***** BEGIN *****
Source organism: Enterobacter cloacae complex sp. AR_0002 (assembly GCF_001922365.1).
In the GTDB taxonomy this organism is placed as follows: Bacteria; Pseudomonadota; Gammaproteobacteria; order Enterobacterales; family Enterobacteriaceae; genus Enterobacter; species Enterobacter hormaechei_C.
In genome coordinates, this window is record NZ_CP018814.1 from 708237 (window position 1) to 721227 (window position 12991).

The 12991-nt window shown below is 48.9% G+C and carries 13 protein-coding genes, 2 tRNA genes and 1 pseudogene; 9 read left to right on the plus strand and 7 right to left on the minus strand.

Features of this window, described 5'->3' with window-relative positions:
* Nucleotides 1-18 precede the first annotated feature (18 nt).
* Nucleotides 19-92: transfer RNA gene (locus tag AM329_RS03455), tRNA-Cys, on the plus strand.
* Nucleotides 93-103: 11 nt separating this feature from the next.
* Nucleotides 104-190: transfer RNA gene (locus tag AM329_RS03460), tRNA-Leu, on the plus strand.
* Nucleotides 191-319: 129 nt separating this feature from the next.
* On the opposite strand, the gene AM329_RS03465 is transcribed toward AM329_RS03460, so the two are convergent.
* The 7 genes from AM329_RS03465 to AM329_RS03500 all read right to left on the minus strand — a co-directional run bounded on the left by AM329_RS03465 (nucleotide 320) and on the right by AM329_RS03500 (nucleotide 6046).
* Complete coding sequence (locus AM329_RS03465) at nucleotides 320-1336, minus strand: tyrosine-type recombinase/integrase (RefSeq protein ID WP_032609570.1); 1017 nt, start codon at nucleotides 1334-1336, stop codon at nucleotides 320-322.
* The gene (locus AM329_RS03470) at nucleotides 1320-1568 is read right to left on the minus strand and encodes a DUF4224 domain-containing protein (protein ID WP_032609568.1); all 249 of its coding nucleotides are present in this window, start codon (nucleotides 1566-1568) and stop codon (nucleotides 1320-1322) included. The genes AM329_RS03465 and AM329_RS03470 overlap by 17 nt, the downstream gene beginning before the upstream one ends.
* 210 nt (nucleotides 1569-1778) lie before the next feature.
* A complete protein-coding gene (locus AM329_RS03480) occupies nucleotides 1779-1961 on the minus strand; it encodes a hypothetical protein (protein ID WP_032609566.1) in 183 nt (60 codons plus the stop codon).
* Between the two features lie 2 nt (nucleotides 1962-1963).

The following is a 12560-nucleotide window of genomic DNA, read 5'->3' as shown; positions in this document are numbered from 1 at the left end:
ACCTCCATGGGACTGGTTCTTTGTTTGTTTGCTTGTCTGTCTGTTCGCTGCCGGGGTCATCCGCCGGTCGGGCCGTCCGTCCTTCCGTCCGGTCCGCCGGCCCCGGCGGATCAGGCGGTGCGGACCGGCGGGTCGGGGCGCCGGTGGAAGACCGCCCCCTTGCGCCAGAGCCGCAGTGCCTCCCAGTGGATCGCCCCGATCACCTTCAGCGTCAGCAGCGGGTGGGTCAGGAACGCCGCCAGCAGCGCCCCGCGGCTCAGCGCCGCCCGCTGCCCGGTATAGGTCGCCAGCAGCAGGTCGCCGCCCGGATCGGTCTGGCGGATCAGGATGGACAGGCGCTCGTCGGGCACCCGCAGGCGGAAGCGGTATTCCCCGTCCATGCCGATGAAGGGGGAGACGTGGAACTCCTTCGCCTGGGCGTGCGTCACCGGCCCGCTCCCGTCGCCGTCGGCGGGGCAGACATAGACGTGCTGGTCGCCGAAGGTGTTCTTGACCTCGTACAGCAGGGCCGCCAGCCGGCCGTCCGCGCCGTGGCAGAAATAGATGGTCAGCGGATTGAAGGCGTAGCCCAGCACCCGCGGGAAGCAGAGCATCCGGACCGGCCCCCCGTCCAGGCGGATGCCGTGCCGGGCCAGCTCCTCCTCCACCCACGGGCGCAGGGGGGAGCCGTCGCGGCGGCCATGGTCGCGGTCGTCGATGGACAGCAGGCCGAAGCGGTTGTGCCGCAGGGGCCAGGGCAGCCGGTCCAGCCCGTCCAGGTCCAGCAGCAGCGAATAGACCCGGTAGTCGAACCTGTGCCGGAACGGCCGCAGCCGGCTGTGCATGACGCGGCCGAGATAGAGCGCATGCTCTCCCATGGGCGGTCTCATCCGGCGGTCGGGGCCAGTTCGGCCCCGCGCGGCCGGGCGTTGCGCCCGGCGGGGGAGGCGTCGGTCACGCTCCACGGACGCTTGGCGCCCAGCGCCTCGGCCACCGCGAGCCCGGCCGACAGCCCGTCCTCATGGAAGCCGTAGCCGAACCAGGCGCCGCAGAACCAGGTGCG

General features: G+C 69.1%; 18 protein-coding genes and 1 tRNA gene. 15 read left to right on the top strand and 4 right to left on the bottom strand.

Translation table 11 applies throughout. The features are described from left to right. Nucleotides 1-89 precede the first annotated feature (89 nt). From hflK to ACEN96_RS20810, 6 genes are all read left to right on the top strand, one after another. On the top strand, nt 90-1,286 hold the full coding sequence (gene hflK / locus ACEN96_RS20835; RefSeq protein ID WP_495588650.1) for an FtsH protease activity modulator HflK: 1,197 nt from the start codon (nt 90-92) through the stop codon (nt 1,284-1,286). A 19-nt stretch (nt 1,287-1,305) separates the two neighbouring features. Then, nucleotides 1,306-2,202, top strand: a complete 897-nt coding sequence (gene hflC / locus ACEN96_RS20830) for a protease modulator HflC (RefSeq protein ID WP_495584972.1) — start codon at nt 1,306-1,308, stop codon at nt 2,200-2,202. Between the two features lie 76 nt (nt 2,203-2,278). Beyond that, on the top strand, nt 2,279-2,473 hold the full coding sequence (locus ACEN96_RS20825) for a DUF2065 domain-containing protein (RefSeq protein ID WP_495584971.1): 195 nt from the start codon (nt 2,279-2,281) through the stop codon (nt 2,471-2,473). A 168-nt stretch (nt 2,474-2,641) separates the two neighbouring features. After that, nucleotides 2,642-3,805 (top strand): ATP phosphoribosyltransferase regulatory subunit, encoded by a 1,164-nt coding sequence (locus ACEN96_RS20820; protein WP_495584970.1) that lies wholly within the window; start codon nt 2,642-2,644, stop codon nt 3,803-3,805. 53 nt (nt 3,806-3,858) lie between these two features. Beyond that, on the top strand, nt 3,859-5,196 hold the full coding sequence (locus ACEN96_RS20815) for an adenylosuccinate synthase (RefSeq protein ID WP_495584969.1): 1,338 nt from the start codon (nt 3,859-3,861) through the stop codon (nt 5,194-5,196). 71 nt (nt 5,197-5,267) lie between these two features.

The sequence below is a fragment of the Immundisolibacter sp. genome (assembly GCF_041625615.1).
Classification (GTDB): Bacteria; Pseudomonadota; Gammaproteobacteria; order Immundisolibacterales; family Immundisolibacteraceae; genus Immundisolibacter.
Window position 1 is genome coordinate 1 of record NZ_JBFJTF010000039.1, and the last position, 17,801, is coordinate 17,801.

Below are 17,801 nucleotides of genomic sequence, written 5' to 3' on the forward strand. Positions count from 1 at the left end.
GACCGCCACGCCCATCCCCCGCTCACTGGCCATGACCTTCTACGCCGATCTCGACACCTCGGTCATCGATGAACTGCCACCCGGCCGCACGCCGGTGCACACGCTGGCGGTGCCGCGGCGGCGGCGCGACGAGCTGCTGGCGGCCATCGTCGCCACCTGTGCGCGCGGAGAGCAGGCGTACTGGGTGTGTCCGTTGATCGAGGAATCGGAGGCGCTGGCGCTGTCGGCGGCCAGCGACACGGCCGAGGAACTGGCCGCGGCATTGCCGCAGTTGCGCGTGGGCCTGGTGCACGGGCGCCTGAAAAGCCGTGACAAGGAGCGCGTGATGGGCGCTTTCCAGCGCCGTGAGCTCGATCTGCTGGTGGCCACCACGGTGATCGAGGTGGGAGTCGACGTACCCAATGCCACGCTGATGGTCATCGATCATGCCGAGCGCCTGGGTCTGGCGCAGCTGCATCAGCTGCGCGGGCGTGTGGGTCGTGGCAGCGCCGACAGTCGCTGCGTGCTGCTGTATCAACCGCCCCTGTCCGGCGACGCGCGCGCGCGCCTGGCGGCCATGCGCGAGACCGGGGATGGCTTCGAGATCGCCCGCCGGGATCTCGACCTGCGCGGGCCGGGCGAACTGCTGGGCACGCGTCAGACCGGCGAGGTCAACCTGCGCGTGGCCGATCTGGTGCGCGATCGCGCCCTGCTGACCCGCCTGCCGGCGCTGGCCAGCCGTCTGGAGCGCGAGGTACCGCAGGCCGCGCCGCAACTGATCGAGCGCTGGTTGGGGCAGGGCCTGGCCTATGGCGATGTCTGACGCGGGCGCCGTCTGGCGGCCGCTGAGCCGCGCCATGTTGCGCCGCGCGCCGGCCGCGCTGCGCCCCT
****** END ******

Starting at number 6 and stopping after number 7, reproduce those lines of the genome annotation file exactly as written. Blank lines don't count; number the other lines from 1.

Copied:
* Nucleotides 1-18 precede the first annotated feature (18 nt).
* Nucleotides 19-92: transfer RNA gene (locus tag AM329_RS03455), tRNA-Cys, on the plus strand.